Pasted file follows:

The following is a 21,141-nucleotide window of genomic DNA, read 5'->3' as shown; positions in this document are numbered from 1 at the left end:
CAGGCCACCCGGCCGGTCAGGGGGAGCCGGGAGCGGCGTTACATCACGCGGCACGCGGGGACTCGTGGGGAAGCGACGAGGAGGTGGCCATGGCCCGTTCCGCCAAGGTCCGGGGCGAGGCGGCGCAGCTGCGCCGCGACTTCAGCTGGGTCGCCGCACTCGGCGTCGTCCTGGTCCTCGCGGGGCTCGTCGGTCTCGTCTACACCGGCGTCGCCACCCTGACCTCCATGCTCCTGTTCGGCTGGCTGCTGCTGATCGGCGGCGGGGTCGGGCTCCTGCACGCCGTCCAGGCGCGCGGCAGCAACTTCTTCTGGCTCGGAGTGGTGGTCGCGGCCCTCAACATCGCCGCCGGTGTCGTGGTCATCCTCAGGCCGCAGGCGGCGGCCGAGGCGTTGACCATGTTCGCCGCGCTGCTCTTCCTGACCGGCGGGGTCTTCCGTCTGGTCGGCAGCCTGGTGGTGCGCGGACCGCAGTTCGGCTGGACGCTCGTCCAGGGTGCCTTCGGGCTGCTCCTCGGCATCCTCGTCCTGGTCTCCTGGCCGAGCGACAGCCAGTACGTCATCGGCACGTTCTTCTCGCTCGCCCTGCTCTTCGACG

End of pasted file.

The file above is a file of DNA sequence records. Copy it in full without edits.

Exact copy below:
The following is a 21,141-nucleotide window of genomic DNA, read 5'->3' as shown; positions in this document are numbered from 1 at the left end:
CAGGCCACCCGGCCGGTCAGGGGGAGCCGGGAGCGGCGTTACATCACGCGGCACGCGGGGACTCGTGGGGAAGCGACGAGGAGGTGGCCATGGCCCGTTCCGCCAAGGTCCGGGGCGAGGCGGCGCAGCTGCGCCGCGACTTCAGCTGGGTCGCCGCACTCGGCGTCGTCCTGGTCCTCGCGGGGCTCGTCGGTCTCGTCTACACCGGCGTCGCCACCCTGACCTCCATGCTCCTGTTCGGCTGGCTGCTGCTGATCGGCGGCGGGGTCGGGCTCCTGCACGCCGTCCAGGCGCGCGGCAGCAACTTCTTCTGGCTCGGAGTGGTGGTCGCGGCCCTCAACATCGCCGCCGGTGTCGTGGTCATCCTCAGGCCGCAGGCGGCGGCCGAGGCGTTGACCATGTTCGCCGCGCTGCTCTTCCTGACCGGCGGGGTCTTCCGTCTGGTCGGCAGCCTGGTGGTGCGCGGACCGCAGTTCGGCTGGACGCTCGTCCAGGGTGCCTTCGGGCTGCTCCTCGGCATCCTCGTCCTGGTCTCCTGGCCGAGCGACAGCCAGTACGTCATCGGCACGTTCTTCTCGCTCGCCCTGCTCTTCGACG